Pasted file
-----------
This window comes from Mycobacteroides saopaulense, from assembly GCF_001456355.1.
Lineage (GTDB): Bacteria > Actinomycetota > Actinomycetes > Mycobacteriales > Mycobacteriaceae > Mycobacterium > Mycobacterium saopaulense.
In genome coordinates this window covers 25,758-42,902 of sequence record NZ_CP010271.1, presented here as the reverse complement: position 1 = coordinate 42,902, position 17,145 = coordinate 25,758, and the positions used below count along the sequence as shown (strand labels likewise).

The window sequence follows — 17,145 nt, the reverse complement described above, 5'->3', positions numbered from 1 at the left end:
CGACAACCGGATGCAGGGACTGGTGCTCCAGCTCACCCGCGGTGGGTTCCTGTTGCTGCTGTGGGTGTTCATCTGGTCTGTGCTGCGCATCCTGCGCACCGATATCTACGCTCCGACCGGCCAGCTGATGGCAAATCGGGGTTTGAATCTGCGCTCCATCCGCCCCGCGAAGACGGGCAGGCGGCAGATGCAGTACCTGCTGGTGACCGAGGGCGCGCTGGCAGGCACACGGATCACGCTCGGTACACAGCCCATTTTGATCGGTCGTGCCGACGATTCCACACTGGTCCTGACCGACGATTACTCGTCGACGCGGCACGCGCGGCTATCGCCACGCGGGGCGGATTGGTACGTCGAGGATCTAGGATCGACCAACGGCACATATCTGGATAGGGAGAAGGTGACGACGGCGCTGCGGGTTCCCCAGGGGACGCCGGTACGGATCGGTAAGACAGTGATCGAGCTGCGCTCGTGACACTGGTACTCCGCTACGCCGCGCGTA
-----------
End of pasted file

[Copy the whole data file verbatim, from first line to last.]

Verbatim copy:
This window comes from Mycobacteroides saopaulense, from assembly GCF_001456355.1.
Lineage (GTDB): Bacteria > Actinomycetota > Actinomycetes > Mycobacteriales > Mycobacteriaceae > Mycobacterium > Mycobacterium saopaulense.
In genome coordinates this window covers 25,758-42,902 of sequence record NZ_CP010271.1, presented here as the reverse complement: position 1 = coordinate 42,902, position 17,145 = coordinate 25,758, and the positions used below count along the sequence as shown (strand labels likewise).

The window sequence follows — 17,145 nt, the reverse complement described above, 5'->3', positions numbered from 1 at the left end:
CGACAACCGGATGCAGGGACTGGTGCTCCAGCTCACCCGCGGTGGGTTCCTGTTGCTGCTGTGGGTGTTCATCTGGTCTGTGCTGCGCATCCTGCGCACCGATATCTACGCTCCGACCGGCCAGCTGATGGCAAATCGGGGTTTGAATCTGCGCTCCATCCGCCCCGCGAAGACGGGCAGGCGGCAGATGCAGTACCTGCTGGTGACCGAGGGCGCGCTGGCAGGCACACGGATCACGCTCGGTACACAGCCCATTTTGATCGGTCGTGCCGACGATTCCACACTGGTCCTGACCGACGATTACTCGTCGACGCGGCACGCGCGGCTATCGCCACGCGGGGCGGATTGGTACGTCGAGGATCTAGGATCGACCAACGGCACATATCTGGATAGGGAGAAGGTGACGACGGCGCTGCGGGTTCCCCAGGGGACGCCGGTACGGATCGGTAAGACAGTGATCGAGCTGCGCTCGTGACACTGGTACTCCGCTACGCCGCGCGTA